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'Unexpected finding' gives clue into obesity risk for postmenopausal women



An "unexpected finding" has allowed scientists to link oestrogen deficiency to obesity in female mice, providing new insights for postmenopausal women.

Researchers from LaTrobe University found a deficiency of oestrogen receptor alpha (ERα) in the heart causes obesity in female mice but not in male mice.

Once women are postmenopausal and oestrogen levels drop, they are at an increased risk of a number of diseases and conditions, including heart disease, obesity and diabetes.

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Scientists were trying to discover the role of the oestrogen receptor in the heart to see how much protection it provides when they made the unexpected findings.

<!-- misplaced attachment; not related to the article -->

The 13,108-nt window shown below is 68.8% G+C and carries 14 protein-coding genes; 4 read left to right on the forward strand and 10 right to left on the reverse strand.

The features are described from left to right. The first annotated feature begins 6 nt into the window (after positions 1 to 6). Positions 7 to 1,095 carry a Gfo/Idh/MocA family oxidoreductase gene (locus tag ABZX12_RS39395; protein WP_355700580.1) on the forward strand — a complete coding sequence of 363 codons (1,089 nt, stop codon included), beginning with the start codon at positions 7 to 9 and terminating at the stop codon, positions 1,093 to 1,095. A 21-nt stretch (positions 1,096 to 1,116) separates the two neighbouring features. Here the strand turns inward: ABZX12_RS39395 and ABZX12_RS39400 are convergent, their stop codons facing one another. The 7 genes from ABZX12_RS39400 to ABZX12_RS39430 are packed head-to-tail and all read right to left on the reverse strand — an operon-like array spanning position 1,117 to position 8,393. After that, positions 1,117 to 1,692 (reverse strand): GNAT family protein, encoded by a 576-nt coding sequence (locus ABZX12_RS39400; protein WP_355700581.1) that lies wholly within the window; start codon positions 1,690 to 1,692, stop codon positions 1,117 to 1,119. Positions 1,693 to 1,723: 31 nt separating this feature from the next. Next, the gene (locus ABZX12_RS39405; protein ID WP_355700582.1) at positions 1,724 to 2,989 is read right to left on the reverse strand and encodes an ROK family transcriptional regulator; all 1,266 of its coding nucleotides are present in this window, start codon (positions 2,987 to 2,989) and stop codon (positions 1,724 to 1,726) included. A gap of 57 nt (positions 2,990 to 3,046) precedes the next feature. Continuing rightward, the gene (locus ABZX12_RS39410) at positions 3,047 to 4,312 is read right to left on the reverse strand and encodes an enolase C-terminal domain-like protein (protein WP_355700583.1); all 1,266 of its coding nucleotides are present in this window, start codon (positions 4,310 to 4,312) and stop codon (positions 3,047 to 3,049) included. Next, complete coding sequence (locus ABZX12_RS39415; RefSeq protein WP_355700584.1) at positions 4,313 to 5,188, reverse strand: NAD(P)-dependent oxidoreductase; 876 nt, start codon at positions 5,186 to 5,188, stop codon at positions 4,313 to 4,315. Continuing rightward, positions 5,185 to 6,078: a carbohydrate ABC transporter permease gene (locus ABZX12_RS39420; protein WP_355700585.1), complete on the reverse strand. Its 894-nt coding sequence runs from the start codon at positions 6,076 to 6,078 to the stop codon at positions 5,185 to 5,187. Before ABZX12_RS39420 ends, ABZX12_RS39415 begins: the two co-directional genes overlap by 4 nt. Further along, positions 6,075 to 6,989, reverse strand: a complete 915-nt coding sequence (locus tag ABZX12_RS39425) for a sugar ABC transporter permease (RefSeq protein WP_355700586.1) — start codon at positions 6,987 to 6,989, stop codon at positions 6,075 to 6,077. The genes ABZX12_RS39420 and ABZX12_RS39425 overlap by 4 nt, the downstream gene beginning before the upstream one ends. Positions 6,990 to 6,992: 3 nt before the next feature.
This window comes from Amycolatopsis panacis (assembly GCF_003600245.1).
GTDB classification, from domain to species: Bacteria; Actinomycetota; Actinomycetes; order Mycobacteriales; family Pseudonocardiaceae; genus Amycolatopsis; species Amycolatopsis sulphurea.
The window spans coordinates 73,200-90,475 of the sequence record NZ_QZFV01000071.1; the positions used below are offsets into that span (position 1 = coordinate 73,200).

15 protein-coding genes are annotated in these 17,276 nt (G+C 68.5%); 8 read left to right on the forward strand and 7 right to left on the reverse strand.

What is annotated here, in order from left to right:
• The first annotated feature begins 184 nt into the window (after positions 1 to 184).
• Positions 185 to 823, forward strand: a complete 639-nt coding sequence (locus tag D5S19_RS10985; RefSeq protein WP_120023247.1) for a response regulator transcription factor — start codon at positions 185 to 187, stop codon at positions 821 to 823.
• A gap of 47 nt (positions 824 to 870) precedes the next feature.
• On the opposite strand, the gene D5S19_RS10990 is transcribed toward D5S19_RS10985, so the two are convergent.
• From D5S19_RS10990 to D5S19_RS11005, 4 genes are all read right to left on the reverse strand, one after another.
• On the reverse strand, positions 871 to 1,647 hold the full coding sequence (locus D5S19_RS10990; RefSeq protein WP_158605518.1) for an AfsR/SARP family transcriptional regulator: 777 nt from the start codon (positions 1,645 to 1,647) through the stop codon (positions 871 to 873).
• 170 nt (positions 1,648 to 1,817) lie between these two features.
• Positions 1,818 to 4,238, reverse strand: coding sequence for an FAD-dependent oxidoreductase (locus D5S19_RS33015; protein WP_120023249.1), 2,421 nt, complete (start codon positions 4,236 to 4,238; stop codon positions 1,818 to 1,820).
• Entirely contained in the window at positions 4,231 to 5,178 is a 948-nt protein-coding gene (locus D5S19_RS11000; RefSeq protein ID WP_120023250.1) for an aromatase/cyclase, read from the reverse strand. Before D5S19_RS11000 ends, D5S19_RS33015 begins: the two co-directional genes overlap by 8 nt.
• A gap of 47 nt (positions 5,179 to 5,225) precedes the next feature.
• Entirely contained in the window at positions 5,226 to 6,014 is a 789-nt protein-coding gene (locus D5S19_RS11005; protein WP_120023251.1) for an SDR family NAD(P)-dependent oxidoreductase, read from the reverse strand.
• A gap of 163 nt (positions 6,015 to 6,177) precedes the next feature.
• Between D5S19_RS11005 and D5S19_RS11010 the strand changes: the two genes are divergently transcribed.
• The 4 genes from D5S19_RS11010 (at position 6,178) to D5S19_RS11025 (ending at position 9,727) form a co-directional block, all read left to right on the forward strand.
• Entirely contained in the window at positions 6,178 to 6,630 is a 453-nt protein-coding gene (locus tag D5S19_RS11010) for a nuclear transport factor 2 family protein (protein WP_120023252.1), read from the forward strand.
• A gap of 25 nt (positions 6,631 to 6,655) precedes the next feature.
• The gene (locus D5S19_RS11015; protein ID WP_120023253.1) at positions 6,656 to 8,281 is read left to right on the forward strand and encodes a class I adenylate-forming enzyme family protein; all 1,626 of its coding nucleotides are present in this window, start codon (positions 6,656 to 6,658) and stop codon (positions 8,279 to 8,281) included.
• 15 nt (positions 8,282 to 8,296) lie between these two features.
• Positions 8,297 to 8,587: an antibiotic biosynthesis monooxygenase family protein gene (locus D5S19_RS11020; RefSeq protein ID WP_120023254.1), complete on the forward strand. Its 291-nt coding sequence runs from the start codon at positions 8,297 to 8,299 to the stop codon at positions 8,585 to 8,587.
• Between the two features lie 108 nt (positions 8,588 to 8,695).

"When we blocked this oestrogen receptor, we were expecting to see changes and damage largely to the heart but rather than seeing a dramatic heart phenotype, what we saw was an adiposity (obesity) phenotype," lead author professor Julie McMullen said.

"So, we observed that the female mice were heavier and had more fat mass, which we weren't expecting at all.

"Rather than energy being expended, energy is instead stored, which explains the increased adiposity in female mice in the absence of ERα (estrogen)."

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The research has implications for preventing and treating heart and metabolic disease in postmenopausal women.

"Females who have drugs which can interact with or inhibit this particular receptor, including some chemotherapies, often become obese," McMullen said.

"Now we have a better understanding of ERα, we've got a better chance of identifying therapies to prevent the obesity from occurring."

The study was supported by the Heart Foundation.

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